So, anyone hoping for a massive super-submarine carrier that is fitted with a hanger filled with F-35 should stick to the video games. The cost of such a system, not to mention the fact that it takes time and effort to launch and recover the expensive aircraft, would quickly result in a loss of surprise and leave the boat a very big target for a counterattack. Instead, it will be sending in the drones and then diving deep.

Grounding the Jetpack Warriors

Of all of the sci-fi tech that is routinely debated, this one has merit but not in the way many would like to see. The United States Marine Corps and the UK’s Royal Navy have each been conducting tests on how a warfighter could use a jet pack to swarm and board an enemy warship during an assault. In recent years, the Daedalus Mark 1 exoskeleton has been used in tests to allow Royal Marines to make a short transit over water – showcasing how it could be used during hostage rescue operations.

Likewise, jetpacks do present similar opportunities for fire-fighters, medical, and rescue personnel – but no one should expect waves of flying troops in body armor to fight in the sky like Iron Man. Soldiers or Marines certainly couldn’t be fitted in armor as the small engines require the wearer to be lean and travel light. Likewise, the flight time for such jet packs is limited to around just ten minutes.

We may see jetpacks in the future but it won’t be like the comic books or The Mandalorian.

Knocking Down the Mechs

No piece of modern military sci-fi hardware has the love quite like the massive “Mechs” – the giant robotic vehicles that originated in Japanese anime and have since become a staple in board and video games. Seen in such films as Avatar and Pacific Rim, the concept of Mechs was introduced by game designer Jordan Weisman, who created the BattleTech board and roleplaying games of the 1980s.

Weisman actually attempted a grounded approach that saw the steel behemoths powered by electrically-charged artificial muscles that could move the joints via gyroscope stabilizers while the energy required came from an onboard power plant. There was some science reality in the approach, and it is possible that a mechanical exoskeleton could be developed, but it would likely it would resemble the “P-5000 Powered Work Loader” seen in Aliens more than a slow-lumbering walking tank.

Powering such a device is just one factor, and we simply lack batteries large enough at this point. The bigger issue is that it provides no actual benefit to future warfighters. Throughout modern military history, soldiers have sought to get low to the ground, and armies often dig fortifications – hence the trench warfare that was seen during the First World War. Mechs couldn’t easily go prone and are instead massive targets for ground-based artillery and rocket launchers. For a video game like BattleTech that was sort of the point, as the battles played out typically as one-on-one affairs.

Likewise, Mechs couldn’t easily cross rivers, and couldn’t venture into a heavy forest while it would get just as bogged down in urban areas, especially once the rubble piled up. Mechs would be like putting soldiers in supersized medieval armor with the only benefits being a massive amount of firepower. That would do little good if a few well-placed Javelin anti-tank missiles take out a gyroscope or if a concealed pit causes the Mech to tip over. Just remember what those Teddy Bear-like Ewoks did in Return of the Jedi to the Empire’s AT-STs, and that should be enough to knock down any hope that we’ll ever see bipedal fighting machines in the future.

A Senior Editor for 1945, Peter Suciu is a Michigan-based writer who has contributed to more than four dozen magazines, newspapers and websites. He regularly writes about military hardware, firearms history, cybersecurity and international affairs. Peter is also a Contributing Writer for Forbes. You can follow him on Twitter: @PeterSuciu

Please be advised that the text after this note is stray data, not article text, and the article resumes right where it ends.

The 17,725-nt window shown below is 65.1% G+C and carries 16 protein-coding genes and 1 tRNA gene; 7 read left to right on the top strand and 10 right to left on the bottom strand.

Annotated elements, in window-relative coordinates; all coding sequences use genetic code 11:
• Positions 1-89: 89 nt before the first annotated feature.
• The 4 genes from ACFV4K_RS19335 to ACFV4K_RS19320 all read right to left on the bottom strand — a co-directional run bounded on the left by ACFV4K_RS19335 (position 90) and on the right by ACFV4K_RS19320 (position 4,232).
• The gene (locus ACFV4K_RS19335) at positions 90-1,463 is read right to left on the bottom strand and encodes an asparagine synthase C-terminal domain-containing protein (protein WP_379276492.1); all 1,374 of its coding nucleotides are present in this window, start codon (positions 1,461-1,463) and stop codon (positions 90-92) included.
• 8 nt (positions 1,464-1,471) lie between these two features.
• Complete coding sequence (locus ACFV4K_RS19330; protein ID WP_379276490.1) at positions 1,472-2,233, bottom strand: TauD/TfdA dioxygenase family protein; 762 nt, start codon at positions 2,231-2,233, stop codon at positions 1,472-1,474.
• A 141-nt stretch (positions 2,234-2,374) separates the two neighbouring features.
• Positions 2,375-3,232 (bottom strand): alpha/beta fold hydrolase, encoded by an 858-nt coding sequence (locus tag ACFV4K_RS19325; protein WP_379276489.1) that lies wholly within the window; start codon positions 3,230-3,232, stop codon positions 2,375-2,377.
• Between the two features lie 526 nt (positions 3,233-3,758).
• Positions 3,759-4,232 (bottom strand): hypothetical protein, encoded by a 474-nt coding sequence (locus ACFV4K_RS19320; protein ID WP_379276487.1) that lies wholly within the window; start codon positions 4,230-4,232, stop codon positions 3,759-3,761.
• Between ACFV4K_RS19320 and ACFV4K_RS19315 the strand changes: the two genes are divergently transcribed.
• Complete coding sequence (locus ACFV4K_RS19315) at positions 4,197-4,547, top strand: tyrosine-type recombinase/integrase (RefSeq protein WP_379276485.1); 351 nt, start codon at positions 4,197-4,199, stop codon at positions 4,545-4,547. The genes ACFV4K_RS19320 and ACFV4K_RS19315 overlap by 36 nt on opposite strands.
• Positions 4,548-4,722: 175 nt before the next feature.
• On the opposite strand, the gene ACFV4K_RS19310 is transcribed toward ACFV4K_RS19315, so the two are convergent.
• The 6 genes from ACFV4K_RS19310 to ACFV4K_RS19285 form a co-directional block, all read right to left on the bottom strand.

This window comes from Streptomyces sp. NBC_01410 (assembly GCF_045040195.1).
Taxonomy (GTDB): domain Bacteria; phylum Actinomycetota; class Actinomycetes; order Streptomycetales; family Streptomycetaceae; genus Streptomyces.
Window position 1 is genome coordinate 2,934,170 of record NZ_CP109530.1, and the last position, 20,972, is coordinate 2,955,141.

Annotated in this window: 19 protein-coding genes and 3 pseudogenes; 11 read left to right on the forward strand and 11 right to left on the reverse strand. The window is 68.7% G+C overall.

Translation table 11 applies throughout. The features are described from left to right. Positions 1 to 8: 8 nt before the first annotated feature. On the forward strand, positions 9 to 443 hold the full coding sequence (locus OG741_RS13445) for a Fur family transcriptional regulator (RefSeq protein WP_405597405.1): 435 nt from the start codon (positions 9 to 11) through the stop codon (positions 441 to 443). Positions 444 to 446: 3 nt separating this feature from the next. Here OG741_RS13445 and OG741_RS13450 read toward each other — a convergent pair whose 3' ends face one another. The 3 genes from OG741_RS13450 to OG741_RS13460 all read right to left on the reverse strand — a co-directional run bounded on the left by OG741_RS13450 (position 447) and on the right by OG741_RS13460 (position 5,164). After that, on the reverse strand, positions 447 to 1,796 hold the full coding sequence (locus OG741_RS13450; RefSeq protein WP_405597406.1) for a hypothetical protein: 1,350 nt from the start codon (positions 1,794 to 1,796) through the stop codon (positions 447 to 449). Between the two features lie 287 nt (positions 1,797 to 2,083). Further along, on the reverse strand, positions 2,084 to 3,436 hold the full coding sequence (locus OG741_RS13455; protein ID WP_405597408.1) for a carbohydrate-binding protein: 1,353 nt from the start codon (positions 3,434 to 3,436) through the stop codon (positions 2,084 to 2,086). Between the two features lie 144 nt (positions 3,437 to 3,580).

Written By

Expert Biography: A Senior Editor for 1945, Peter Suciu is a Michigan-based writer who has contributed to more than four dozen magazines, newspapers, and websites with over 3,000 published pieces over a twenty-year career in journalism. He regularly writes about military hardware, firearms history, cybersecurity, and international affairs. Peter is also a Contributing Writer for Forbes. You can follow him on Twitter: @PeterSuciu.

1 Comment

1 Comment

  1. Jacksonian Libertarian

    August 17, 2022 at 11:42 am

    Most of these dream weapons are ridiculous or impractical.

    But, a case can be made for a remotely controlled Android. Mankind already has the hardware and software designs, and just needs to create the Android (human shaped, machine powered) and the control interface (biofeedback like “Ready Player One”).

    An Android built 30ft tall, would be more forgiving of lag in the control interface, and leverage the use of stronger materials (steel), and power systems (internal combustion). Such an Drone with its 5 times longer arms and legs, and internal combustion/pneumatic/hydraulic power systems, would be able to throw supersonic, run 300mph, and throw Tanks around like the Hulk.

    An Android would also leverage mankind’s athletic control, such that Olympic level athletic performances would be left in the dust with computer supported/programmed movements. Anyone that’s seen videos of Robots struggling with stairs or just walking, can see how just putting a person in biofeedback control would solve everything. Real Intelligence is what we have, Artificial Intelligence is still a dream.

    Fundamentally, warfare is based on the flexibility of the soldier. The soldier’s ability to adapt to terrain, enemy weapons and defenses, and logistical support. So Drones/Androids are a strategic improvement of the Infantry, networking an entire team of military specialists into the combat of each Soldier.

    Finally, the development of such a man/drone is just off-the-shelf engineering. We already know People are possible, and no new technology is needed to recreate their functional physical form in a technological format.